Entering this season the scuttlebutt was that the Mountain West would be one of the most competitive conferences in the country.  The top three contenders were a given but could Colorado State make it a four-team race?  The Rams currently sit at 17-4 and 4-2 in the Mountain West right in the thick of the conference race.  A big reason for that has been senior guard Dorian Green who has been a big part of CSU’s return to the post-season with trips to the CBI, NIT and NCAAs since Green’s arrival.

“For us to improve together as a team each and every year and getting so much playing time early in our careers definitely helped us out.”  Green says has been a key to the Ram turnaround.

He says playing in the Mountain West is a test every night, “it’s tough every night no matter if you are at home or on the road, that’s what you want, it gives you a chance to put games on your resume.”

And home is where they have excelled, not having lost a game at Moby Arena since November 19th of last season to Southern Mississippi, who ironically was coached by current Colorado State head coach Larry Eustachy.

Green says it is a focus on home games, “We know how important it is to win at home, you have to win at home and sneak some games on the road in conference.” And protecting the home court is important if the Rams want to accomplish their goals, “our goal is to win this conference and go to the NCAA Tournament and make a run.”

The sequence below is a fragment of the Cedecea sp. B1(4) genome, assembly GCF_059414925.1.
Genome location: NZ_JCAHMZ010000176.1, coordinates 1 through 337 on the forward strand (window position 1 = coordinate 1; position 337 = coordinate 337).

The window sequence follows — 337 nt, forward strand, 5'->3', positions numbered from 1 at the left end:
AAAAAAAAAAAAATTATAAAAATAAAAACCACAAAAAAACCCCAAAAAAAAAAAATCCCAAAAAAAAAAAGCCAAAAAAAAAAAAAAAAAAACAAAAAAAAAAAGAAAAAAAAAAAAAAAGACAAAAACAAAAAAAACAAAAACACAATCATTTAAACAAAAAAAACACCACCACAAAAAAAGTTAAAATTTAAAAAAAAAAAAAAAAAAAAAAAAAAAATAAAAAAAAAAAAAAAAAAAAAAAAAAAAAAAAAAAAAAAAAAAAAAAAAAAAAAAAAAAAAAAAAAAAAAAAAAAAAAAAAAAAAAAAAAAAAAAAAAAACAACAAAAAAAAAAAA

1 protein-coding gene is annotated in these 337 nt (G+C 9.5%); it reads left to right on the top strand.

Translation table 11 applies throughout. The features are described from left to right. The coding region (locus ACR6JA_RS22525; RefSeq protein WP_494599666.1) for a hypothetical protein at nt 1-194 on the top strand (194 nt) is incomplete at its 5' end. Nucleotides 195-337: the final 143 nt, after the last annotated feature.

Colorado State looks like its well on its way to making the conference at least a group of four in the NCAA Tournament.

During the early part of the season it looked as though the fearsome foursome of the Mountain West may turn into a six pack.  Wyoming who finished the non-conference without a blemish at 13-0, including a win over then ranked Colorado and in good shape to make a run at a tournament bid.  The Cowboys stumbled in conference play to the tune of a 2-5 start.  They do however have a chance to rebound with five games still remaining against the league’s top four teams.

Boise State jumped out to a 12-2 start including a road win at Creighton, but has fallen off with a 2-4 conference mark.  But like Wyoming they still have six chances to upgrade their tournament resume before the conference tournament.

Despite Wyoming and Boise State falling off the pace, Air Force has gotten off to a 4-2 start but are in desperate need of a marquee resume builder or two, and they will have opportunities with season series against New Mexico and San Diego State still on the schedule as well as home games with Colorado State and UNLV.

Over the past ten years the Mountain West has slowly earned its way onto the elite landscape of college basketball and with down years in the ACC, SEC and Pac-12 in terms of NCAA bids, the league has a chance to take another step in its evolution.